TOPEKA, Kan. (KSNT) – A new survey by Statistics Brain shows that losing weight and eating healthy is the most popular resolution of 2018. It’s followed by life improvements and better financial decisions.

A personal trainer at Genesis Health Clubs in North Topeka, Jarod Johnson, said it can be difficult for people to hold onto their goals throughout the entire month of January.

“It’s that time of year, everyone’s going to be in here for the first two weeks and then everyone kind of loses that fire,” he said. “So they need that motivation. You can get that just by working out with a partner, or getting a trainer that will really keep you accountable, and guide you along the way and kind of help with making it a little bit easier for you.”

He recommends people go to the gym at least three times a week. Johnson also suggests people create a routine that involves 30 minutes of cardio and 30 minutes of weight lifting.

Keeping a financial resolution also takes consistency. Certified Financial Planner Desmond Henry, of Afflora Financial Life Planning, said people trying to improve their finances need to regularly evaluate how they’re spending their money.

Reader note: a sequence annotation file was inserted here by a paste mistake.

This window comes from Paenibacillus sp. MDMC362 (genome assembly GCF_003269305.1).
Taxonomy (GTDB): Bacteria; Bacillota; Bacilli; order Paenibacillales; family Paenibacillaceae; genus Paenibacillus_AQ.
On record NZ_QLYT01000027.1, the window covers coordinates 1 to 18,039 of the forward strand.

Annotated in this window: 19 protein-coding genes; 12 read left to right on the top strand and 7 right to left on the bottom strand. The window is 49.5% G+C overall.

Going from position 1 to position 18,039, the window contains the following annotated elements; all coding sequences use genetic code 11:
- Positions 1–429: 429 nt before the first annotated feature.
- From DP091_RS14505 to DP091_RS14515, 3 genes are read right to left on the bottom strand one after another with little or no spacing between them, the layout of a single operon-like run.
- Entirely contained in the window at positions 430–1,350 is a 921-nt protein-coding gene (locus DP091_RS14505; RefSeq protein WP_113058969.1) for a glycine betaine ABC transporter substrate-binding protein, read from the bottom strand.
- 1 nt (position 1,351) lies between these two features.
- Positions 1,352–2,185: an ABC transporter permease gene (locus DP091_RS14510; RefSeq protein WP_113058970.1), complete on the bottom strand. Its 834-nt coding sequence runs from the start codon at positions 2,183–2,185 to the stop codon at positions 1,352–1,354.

“One thing to help you stay on point or on task throughout the year is by having a money date,” he said.” Whether it’s with yourself, whether it’s with your spouse, make a set time at the beginning of the month to sit down, create your money goals for the month and create a budget.”

Henry said upping your 401(k) contribution by one-percent, also makes good financial sense. He also advises people to consider cutting down on beverages at restaurants, occasionally avoiding spending extra money on weekends and canceling unused subscriptions.

The Statistics Brain survey also points out how long the average New Year’s resolutions last.

About 72 percent of people maintain their resolution through the first week and 68.4 percent of people go past two weeks. 44 percent of people go beyond the six month mark.

The study also said people in their twenties are more than twice as likely to achieve their resolutions than people over the age of 50.